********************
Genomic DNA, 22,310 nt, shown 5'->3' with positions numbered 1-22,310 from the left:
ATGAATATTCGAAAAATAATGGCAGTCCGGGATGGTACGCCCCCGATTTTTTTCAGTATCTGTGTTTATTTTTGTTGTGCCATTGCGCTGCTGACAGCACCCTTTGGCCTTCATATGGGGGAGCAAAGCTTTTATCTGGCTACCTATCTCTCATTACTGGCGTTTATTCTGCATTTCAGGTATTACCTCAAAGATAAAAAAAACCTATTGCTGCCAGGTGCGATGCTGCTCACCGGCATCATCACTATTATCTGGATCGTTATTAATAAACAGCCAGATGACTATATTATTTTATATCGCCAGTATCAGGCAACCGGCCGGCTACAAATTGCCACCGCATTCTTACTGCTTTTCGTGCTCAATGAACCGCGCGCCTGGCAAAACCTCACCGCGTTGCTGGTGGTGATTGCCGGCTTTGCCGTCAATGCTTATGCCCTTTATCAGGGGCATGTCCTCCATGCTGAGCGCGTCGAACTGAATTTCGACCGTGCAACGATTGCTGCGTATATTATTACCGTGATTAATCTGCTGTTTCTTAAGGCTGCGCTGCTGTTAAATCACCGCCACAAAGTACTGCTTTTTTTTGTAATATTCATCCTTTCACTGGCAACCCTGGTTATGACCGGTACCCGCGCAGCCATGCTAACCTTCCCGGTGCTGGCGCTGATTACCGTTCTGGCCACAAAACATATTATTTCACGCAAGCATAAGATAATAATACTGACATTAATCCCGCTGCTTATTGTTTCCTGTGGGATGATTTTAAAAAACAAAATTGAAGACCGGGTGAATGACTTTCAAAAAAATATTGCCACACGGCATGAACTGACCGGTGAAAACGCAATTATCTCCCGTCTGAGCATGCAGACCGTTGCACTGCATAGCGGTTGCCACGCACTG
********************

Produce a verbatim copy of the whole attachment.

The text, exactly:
Genomic DNA, 22,310 nt, shown 5'->3' with positions numbered 1-22,310 from the left:
ATGAATATTCGAAAAATAATGGCAGTCCGGGATGGTACGCCCCCGATTTTTTTCAGTATCTGTGTTTATTTTTGTTGTGCCATTGCGCTGCTGACAGCACCCTTTGGCCTTCATATGGGGGAGCAAAGCTTTTATCTGGCTACCTATCTCTCATTACTGGCGTTTATTCTGCATTTCAGGTATTACCTCAAAGATAAAAAAAACCTATTGCTGCCAGGTGCGATGCTGCTCACCGGCATCATCACTATTATCTGGATCGTTATTAATAAACAGCCAGATGACTATATTATTTTATATCGCCAGTATCAGGCAACCGGCCGGCTACAAATTGCCACCGCATTCTTACTGCTTTTCGTGCTCAATGAACCGCGCGCCTGGCAAAACCTCACCGCGTTGCTGGTGGTGATTGCCGGCTTTGCCGTCAATGCTTATGCCCTTTATCAGGGGCATGTCCTCCATGCTGAGCGCGTCGAACTGAATTTCGACCGTGCAACGATTGCTGCGTATATTATTACCGTGATTAATCTGCTGTTTCTTAAGGCTGCGCTGCTGTTAAATCACCGCCACAAAGTACTGCTTTTTTTTGTAATATTCATCCTTTCACTGGCAACCCTGGTTATGACCGGTACCCGCGCAGCCATGCTAACCTTCCCGGTGCTGGCGCTGATTACCGTTCTGGCCACAAAACATATTATTTCACGCAAGCATAAGATAATAATACTGACATTAATCCCGCTGCTTATTGTTTCCTGTGGGATGATTTTAAAAAACAAAATTGAAGACCGGGTGAATGACTTTCAAAAAAATATTGCCACACGGCATGAACTGACCGGTGAAAACGCAATTATCTCCCGTCTGAGCATGCAGACCGTTGCACTGCATAGCGGTTGCCACGCACTG